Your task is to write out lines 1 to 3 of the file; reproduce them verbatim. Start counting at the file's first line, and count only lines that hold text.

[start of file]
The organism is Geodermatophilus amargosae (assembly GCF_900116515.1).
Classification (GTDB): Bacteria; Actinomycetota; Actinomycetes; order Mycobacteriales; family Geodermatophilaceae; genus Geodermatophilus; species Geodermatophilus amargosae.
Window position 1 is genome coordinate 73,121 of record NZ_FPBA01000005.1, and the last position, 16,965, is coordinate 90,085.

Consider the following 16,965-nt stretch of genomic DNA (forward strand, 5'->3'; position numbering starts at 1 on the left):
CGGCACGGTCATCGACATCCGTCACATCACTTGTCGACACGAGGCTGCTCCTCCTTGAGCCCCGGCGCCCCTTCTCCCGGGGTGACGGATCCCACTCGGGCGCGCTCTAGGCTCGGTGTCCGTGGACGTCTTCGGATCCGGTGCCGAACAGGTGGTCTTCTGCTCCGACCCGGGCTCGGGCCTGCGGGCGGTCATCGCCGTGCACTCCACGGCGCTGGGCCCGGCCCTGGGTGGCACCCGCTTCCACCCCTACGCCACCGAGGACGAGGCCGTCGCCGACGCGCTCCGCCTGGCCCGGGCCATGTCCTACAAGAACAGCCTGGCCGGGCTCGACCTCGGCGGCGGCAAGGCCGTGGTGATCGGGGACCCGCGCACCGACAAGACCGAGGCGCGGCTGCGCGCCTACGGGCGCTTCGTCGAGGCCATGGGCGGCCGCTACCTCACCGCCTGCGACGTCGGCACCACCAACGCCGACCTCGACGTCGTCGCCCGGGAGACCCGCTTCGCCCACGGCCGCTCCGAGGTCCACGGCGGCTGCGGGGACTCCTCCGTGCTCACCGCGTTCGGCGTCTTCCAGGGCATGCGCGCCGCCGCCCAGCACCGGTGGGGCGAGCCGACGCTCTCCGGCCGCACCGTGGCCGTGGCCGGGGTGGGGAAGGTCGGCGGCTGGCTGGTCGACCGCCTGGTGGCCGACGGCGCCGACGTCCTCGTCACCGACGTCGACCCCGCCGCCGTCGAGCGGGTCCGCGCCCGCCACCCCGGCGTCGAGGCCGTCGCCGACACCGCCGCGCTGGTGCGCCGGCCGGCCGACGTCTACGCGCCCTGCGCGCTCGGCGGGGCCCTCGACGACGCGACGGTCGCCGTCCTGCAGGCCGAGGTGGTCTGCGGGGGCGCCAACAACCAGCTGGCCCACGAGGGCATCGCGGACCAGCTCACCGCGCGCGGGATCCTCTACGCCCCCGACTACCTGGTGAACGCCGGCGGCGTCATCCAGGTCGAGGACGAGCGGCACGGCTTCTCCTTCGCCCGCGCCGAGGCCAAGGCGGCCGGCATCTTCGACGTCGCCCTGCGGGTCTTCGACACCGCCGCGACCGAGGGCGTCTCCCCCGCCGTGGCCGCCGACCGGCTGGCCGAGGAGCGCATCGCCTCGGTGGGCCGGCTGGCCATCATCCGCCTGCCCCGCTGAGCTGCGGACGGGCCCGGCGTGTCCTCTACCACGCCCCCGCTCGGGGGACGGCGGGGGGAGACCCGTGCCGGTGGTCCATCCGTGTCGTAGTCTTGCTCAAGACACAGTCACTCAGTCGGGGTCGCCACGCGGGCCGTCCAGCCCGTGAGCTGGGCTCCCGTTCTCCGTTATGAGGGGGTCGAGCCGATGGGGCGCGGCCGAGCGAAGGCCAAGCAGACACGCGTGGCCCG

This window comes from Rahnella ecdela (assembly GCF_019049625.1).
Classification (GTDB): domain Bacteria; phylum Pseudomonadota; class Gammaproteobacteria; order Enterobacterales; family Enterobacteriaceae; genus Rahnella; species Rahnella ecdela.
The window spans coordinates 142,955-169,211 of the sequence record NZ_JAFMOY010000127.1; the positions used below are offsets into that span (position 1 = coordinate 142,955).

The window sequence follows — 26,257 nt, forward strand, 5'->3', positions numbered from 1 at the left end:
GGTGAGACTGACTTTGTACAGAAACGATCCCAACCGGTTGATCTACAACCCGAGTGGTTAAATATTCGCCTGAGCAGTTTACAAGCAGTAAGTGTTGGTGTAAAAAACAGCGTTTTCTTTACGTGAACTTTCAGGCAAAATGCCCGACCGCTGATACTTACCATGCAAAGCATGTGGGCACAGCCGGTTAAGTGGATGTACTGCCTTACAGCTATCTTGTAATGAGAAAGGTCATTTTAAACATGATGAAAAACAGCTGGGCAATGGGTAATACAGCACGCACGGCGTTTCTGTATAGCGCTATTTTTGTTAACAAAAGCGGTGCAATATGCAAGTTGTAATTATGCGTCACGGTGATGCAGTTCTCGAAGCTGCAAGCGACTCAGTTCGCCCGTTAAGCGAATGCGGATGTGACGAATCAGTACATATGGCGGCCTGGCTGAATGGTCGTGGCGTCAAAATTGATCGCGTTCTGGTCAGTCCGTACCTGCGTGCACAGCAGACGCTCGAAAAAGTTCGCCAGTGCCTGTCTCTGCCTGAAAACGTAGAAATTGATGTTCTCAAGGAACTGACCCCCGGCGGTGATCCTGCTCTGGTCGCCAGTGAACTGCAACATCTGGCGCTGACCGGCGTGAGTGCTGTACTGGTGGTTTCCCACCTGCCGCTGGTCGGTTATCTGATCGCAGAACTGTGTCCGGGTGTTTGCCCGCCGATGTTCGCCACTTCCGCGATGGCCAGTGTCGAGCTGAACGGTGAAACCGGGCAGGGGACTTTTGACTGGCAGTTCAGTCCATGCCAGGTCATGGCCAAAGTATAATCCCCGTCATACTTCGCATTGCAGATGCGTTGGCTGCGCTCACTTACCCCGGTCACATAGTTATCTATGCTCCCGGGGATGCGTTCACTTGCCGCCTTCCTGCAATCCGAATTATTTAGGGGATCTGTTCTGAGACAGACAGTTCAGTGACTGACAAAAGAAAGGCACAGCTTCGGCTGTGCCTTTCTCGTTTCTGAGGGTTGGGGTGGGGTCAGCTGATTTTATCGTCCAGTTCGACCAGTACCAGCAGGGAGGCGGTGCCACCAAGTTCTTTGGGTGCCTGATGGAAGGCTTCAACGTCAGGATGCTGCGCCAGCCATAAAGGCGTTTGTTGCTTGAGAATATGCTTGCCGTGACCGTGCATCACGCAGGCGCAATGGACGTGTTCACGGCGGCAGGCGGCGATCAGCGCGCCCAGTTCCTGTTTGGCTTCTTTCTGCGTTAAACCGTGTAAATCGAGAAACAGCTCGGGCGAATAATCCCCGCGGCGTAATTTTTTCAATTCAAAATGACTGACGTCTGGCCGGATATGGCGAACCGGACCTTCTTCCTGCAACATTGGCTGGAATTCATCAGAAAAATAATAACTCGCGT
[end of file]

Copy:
The organism is Geodermatophilus amargosae (assembly GCF_900116515.1).
Classification (GTDB): Bacteria; Actinomycetota; Actinomycetes; order Mycobacteriales; family Geodermatophilaceae; genus Geodermatophilus; species Geodermatophilus amargosae.
Window position 1 is genome coordinate 73,121 of record NZ_FPBA01000005.1, and the last position, 16,965, is coordinate 90,085.